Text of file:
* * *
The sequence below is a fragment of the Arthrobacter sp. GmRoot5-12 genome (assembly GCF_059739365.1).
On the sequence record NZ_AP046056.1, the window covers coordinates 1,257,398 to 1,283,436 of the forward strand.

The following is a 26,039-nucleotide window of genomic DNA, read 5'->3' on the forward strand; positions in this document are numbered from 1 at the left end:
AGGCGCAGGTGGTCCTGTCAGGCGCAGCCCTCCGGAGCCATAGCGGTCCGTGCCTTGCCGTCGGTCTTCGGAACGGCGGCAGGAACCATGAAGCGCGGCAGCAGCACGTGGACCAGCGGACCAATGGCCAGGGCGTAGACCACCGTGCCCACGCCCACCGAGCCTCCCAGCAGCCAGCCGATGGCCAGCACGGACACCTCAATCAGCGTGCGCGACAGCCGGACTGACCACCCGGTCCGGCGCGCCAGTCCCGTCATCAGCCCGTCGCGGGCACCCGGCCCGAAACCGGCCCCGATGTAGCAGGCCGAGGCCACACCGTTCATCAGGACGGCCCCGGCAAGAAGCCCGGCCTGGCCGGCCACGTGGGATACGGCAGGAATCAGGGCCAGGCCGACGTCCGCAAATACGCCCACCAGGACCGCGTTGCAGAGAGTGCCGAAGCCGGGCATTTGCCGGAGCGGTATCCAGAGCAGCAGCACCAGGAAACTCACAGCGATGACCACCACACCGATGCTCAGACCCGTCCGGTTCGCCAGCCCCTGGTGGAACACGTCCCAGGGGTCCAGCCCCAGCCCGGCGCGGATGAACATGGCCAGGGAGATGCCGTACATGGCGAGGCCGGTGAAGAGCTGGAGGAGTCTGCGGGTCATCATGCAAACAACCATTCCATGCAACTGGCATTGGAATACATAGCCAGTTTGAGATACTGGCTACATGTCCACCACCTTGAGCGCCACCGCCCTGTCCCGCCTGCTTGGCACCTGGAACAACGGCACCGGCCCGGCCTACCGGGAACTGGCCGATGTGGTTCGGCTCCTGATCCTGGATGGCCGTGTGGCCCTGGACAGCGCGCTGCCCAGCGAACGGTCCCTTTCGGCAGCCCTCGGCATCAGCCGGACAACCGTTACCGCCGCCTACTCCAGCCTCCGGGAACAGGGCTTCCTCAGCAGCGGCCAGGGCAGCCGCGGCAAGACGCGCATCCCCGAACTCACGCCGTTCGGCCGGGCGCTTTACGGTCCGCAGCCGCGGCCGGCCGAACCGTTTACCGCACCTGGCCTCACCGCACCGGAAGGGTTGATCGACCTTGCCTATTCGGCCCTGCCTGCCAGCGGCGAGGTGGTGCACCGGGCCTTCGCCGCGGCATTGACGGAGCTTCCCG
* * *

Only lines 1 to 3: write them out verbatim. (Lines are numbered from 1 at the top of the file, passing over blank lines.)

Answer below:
The sequence below is a fragment of the Arthrobacter sp. GmRoot5-12 genome (assembly GCF_059739365.1).
On the sequence record NZ_AP046056.1, the window covers coordinates 1,257,398 to 1,283,436 of the forward strand.

The following is a 26,039-nucleotide window of genomic DNA, read 5'->3' on the forward strand; positions in this document are numbered from 1 at the left end: